Understanding Your IRS Form 1040

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Do you bother to look at your taxes after filing them? Yes, you pay someone to fill out your tax return, but when it is done, do you ask what to change in the future to keep more of your earnings and forfeit less to Uncle Sam?

Many people believe a dollar saved on their taxes is not worth the same as a dollar of their salary or a dollar of gain in the stock market. They are correct. A dollar saved on your taxes is actually worth more. A dollar of salary or capital gains still has to be taxed before you can spend your share.

Intelligent tax planning and analysis is a neglected component of comprehensive wealth management. Think of tax management like filling cisterns with water. First ensure you are filling those that leak the least. Plugging some of the leaks will allow you to preserve your store of fresh water. And if you are going to be drinking from those cisterns in retirement, you must know that as much as possible of the water you are storing is truly yours.

You can use your completed tax return to estimate how much water you drink every year. In other words, how much do you need to maintain your standard of living? If your standard of living is low, you need less money to secure your retirement. But I’ve seen families whose lifestyles require $200,000 a year that have only saved $1.2 million by the time they retire. With that high of a lifestyle, they will run out of money in the seventh year.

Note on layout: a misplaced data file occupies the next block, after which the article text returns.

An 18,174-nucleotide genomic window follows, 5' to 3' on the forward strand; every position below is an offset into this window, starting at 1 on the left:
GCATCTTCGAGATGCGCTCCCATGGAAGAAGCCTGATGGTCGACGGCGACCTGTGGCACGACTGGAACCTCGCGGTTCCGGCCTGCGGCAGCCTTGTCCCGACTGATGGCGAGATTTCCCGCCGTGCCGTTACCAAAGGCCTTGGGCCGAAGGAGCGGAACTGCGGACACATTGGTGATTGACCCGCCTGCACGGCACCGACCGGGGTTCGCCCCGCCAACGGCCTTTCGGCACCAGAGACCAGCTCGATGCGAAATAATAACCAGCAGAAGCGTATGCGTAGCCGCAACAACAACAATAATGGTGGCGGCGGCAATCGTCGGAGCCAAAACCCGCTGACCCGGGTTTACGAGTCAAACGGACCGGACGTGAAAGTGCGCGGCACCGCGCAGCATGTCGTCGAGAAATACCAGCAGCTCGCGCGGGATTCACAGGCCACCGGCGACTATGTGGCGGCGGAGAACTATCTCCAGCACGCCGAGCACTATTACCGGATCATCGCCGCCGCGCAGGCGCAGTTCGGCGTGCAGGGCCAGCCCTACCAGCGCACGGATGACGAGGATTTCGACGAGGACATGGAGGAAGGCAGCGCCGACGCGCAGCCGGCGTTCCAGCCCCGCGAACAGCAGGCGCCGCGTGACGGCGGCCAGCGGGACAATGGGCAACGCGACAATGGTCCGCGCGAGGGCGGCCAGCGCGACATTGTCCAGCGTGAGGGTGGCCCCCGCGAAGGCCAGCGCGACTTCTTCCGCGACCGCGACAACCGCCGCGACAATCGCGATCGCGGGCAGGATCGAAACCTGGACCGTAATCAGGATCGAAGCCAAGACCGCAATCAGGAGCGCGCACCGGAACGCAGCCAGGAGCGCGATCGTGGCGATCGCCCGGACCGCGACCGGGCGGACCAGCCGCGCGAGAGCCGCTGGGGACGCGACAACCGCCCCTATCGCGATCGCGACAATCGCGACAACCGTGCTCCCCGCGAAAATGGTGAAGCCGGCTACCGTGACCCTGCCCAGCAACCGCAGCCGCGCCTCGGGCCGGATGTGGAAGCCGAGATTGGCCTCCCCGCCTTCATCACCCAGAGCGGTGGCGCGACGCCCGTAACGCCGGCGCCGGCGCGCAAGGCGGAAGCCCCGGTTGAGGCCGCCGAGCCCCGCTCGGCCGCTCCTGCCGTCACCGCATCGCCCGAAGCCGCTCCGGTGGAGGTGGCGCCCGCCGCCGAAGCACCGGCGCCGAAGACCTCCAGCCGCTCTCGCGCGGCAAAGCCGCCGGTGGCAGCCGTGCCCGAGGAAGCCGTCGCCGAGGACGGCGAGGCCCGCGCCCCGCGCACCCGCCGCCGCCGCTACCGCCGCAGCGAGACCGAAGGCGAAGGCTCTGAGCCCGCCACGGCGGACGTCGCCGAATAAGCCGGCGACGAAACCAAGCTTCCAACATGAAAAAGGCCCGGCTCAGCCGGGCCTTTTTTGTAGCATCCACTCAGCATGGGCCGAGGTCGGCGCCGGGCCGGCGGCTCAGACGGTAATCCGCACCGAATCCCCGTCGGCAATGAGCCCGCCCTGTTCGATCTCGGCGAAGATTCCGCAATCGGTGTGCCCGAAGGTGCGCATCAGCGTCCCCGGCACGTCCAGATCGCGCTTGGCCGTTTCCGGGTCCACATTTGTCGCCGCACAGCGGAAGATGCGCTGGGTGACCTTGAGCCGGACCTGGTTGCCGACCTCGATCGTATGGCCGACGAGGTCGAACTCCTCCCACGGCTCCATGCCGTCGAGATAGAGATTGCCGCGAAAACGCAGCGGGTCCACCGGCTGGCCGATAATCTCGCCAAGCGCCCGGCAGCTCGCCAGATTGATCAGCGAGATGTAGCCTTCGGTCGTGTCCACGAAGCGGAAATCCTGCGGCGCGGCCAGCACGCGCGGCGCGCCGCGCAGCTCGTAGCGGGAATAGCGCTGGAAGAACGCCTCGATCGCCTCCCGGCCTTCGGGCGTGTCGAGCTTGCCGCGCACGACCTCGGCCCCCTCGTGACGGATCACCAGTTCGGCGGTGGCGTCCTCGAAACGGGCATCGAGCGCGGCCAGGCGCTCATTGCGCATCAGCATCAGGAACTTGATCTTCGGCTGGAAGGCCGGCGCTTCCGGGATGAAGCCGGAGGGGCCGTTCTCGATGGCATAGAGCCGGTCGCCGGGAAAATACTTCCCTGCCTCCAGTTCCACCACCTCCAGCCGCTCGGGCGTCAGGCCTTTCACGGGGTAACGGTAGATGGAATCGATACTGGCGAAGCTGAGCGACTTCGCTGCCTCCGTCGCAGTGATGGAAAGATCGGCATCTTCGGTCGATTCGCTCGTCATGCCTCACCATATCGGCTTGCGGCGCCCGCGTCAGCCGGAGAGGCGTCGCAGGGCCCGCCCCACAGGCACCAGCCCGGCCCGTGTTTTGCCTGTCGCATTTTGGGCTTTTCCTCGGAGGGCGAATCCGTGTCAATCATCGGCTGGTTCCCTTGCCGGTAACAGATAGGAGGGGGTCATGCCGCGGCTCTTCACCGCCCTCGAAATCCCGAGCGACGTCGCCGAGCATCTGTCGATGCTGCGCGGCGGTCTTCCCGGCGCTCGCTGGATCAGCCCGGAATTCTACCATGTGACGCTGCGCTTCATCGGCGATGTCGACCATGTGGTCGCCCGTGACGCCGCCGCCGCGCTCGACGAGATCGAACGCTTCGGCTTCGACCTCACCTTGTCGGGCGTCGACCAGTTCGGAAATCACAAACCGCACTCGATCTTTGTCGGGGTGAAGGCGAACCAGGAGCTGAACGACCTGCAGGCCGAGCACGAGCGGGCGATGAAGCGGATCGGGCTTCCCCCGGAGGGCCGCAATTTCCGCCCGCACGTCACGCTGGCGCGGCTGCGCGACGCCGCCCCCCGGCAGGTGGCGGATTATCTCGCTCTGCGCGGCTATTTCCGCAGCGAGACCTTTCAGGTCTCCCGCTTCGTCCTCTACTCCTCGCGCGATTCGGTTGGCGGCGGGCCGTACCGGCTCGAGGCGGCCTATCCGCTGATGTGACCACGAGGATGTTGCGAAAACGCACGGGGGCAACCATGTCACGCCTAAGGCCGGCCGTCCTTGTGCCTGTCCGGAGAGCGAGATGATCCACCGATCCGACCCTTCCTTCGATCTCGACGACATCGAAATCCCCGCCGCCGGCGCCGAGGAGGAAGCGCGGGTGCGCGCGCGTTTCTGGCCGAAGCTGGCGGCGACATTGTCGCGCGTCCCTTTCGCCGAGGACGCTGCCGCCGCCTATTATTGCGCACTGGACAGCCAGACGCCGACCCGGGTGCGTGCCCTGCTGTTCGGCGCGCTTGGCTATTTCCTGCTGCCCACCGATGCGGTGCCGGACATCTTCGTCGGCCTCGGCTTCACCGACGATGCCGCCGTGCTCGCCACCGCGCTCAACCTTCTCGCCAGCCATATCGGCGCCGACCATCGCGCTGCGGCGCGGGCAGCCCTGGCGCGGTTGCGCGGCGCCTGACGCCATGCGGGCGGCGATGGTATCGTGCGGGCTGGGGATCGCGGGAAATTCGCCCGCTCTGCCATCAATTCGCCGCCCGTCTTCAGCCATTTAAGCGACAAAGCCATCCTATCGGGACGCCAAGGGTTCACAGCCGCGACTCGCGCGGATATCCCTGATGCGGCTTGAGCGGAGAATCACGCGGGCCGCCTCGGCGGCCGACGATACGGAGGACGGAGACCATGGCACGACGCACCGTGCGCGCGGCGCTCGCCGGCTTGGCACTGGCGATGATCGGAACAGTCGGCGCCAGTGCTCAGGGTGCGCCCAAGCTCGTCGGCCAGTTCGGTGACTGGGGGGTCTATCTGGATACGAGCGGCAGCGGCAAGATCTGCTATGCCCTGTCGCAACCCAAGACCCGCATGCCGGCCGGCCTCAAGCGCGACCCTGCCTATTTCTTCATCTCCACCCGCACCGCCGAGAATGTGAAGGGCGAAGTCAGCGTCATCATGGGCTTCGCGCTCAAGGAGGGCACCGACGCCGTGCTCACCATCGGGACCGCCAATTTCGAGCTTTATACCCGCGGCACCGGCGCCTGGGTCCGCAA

By knowing your annual standard of living, you can calculate how many cisterns you need to fill by any given age. Here’s how to measure your standard of living using your tax return.

First, compute the income that is not reinvested. The two ways of doing this should match. It’s best to compute your income with both methods and then compare them.

Add up all of your sources of income on Form 1040: line 7, Wages, salaries, tips, etc.; line 12, Business income; line 16a, Pensions and annuities; and line 20a, Social Security benefits. The sum is your total income.

The second way to compute your income is to start with line 22, Total income, and then subtract line 8a, Taxable interest, and line 9b, Ordinary dividends. Assume these are part of your investment portfolio and therefore are reinvested and not spent. Finally, a portion of your Social Security is not taxed as part of your total income. Therefore add back in your untaxed Social Security, the difference between lines 20a and 20b.

Either of these calculations should produce approximately the same number. If not, you have to judge if the difference is money you likely spent or put into savings. We are only trying to compute the income you likely spent.

Now that you have a number for income, subtract where your income went other than to support your lifestyle. There are four items to subtract to approximate your standard of living.

First, subtract line 60, Federal taxes. This is not part of your standard of living, and when doing retirement planning, all of your assets should be valued in after-tax dollars. Second, subtract Schedule A, line 5a, State taxes, for the same reason.